Oil falls towards $37, near 11-year low, as excess supply weighs
By Alex Lawler
LONDON (Reuters) – Oil fell towards $37 (25 pounds) a barrel on Monday, trading within sight of an 11-year low, pressured by excess supply that has more than halved prices since the downturn began in mid-2014.
U.S. crude was trading slightly higher than global benchmark Brent, having earlier in December risen to a premium for the first time in about a year following the lifting of a 40-year-old ban on most U.S. crude exports. <CL-LCO1=R>
Brent crude <LCOc1> was down 68 cents at $37.21 a barrel at 0949 GMT. It fell to $35.98, an 11-year low, on Tuesday. U.S. crude <CLc1> was down 69 cents at $37.41. Trading volume was lighter than normal due to a UK public holiday.
“We expect both prices to rise next year,” said Eugen Weinberg, an analyst at Commerzbank. “A short-term slide can’t be excluded.”
Figures from the Organization of the Petroleum Exporting Countries suggest there is a supply glut of more than 2 million barrels per day, equal to over 2 percent of world demand, on the market. The surplus in 2016 is expected to be smaller.
Signs on Monday that a further demand stimulus from low crude prices may be limited also added pressure.
In Japan, total oil product sales in November fell to a 46-year low, as a shrinking population and warmer-than-normal weather dented demand for all of the main product grades, trade ministry data showed.
And in Europe, demand growth for oil products turned negative in October, analysts at JBC Energy said in a report, citing figures from the Joint Organisations Data Initiative. “This is the first year-on-year decline this year,” JBC said.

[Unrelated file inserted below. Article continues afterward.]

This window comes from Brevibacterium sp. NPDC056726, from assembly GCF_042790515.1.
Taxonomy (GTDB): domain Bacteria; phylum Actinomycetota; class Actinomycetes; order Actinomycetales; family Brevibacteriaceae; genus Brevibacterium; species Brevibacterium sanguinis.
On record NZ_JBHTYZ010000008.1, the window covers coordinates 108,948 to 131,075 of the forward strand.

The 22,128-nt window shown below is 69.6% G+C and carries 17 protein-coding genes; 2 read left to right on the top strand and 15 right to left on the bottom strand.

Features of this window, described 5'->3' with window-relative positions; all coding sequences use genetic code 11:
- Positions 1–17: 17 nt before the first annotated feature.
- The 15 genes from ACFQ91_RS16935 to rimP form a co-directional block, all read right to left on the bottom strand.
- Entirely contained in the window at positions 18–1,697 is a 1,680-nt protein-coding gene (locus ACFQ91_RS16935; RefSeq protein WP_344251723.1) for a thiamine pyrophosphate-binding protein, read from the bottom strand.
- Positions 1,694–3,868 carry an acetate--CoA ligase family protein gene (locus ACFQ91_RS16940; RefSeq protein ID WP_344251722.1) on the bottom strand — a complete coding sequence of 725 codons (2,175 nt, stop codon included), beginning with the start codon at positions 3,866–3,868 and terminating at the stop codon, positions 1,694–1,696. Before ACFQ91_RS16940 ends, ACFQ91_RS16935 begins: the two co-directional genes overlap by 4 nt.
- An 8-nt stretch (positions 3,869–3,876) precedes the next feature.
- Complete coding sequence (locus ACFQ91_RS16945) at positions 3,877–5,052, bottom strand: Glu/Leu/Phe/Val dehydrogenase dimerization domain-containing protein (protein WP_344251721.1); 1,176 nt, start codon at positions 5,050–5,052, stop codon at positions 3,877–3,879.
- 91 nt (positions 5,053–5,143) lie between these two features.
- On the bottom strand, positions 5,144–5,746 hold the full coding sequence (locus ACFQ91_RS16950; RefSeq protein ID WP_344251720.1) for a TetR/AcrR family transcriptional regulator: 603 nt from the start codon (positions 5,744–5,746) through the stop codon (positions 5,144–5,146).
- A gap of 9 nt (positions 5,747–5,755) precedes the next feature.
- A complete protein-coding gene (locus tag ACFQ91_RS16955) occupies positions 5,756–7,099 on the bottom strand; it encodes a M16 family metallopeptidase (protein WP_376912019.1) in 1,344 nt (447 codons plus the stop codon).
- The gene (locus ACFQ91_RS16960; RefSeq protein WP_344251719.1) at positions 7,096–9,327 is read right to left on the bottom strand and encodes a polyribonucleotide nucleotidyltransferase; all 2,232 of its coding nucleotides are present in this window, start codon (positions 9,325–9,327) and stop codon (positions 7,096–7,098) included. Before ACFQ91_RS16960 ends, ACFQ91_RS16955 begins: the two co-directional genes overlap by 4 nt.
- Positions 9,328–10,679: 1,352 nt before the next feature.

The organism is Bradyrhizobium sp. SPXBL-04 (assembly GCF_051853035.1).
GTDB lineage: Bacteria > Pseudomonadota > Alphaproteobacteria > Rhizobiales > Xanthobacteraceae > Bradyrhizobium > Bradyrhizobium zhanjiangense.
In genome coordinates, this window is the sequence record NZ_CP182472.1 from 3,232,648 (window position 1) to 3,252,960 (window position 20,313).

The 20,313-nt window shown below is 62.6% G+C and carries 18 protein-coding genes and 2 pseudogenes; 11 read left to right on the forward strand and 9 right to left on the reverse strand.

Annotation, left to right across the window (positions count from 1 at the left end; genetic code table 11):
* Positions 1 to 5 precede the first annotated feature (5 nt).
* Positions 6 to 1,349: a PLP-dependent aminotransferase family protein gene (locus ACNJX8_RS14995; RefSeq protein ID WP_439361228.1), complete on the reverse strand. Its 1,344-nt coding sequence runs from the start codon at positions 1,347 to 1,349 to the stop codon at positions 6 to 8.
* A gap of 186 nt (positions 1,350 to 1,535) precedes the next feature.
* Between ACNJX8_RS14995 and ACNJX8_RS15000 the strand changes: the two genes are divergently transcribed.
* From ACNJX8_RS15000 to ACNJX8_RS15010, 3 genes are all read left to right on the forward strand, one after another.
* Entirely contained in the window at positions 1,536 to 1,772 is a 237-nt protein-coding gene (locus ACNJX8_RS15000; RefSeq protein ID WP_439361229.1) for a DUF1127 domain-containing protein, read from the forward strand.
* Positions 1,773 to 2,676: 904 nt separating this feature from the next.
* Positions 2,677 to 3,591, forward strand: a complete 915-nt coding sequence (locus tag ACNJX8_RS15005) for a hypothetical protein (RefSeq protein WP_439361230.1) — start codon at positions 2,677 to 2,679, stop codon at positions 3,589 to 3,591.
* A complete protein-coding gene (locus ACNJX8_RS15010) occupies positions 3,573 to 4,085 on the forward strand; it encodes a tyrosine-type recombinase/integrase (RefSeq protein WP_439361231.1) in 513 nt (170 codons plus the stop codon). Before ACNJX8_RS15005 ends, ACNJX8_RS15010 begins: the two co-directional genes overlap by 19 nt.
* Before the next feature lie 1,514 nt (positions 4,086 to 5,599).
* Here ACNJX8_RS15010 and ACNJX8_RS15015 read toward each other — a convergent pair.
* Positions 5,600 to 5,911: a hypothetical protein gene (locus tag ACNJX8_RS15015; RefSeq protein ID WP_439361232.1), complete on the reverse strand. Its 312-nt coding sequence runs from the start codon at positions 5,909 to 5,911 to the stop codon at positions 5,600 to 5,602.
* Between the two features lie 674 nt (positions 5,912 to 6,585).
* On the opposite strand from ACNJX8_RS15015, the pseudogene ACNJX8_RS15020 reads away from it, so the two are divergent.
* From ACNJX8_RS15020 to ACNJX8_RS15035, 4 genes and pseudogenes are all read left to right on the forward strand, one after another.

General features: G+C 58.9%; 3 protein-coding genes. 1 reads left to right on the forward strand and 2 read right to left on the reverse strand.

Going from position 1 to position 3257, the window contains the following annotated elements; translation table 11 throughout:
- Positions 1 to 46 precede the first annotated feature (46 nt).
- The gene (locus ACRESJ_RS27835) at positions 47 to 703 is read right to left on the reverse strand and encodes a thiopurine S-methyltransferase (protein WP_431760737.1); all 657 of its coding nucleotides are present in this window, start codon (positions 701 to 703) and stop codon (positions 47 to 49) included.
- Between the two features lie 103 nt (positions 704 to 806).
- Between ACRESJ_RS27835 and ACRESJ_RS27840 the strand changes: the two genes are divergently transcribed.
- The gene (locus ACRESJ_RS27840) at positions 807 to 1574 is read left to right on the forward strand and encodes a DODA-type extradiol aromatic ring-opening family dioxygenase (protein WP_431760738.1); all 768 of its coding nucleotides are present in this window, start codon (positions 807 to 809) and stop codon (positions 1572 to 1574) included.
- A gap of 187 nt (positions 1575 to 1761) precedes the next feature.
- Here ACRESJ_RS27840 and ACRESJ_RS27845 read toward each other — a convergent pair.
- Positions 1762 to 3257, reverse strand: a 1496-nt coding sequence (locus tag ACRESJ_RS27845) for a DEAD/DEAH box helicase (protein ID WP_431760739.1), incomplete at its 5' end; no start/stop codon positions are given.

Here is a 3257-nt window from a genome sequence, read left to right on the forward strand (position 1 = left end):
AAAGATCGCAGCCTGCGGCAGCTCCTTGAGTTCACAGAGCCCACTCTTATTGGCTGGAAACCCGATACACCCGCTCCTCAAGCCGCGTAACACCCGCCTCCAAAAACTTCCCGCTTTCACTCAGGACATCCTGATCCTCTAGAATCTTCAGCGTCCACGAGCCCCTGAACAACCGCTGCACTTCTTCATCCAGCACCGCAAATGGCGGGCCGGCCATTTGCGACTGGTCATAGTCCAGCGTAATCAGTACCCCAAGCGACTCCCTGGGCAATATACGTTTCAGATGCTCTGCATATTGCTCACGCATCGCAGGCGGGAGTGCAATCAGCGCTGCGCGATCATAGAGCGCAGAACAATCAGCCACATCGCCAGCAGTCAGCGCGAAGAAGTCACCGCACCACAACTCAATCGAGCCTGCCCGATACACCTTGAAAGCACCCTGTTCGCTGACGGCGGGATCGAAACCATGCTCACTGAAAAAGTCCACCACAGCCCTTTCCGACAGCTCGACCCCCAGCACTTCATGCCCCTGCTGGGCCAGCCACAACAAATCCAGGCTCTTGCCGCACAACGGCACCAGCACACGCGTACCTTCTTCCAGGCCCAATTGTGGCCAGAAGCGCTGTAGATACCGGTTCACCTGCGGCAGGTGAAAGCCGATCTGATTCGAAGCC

The drop in prices gained impetus after OPEC, led by top exporter Saudi Arabia, a year ago dropped its longstanding policy of cutting output to support prices in favour of defending market share.
While the price collapse has partly achieved OPEC’s goals by curbing growth of competing supplies, it has put finances in producing nations under more strain, even in the relatively wealthy Gulf states.
Saudi Arabia is expected to announce its 2016 state budget on Monday, and the details will be scrutinised for any indication that it may give about the likelihood of the kingdom changing its oil policy.
A senior official of Saudi state oil company Aramco and the ministers of Economy and Planning, Finance, and Water and Electricity will appear at a news conference scheduled for 1200 GMT on the budget.
(Additional reporting by Henning Gloystein, editing by Louise Heavens)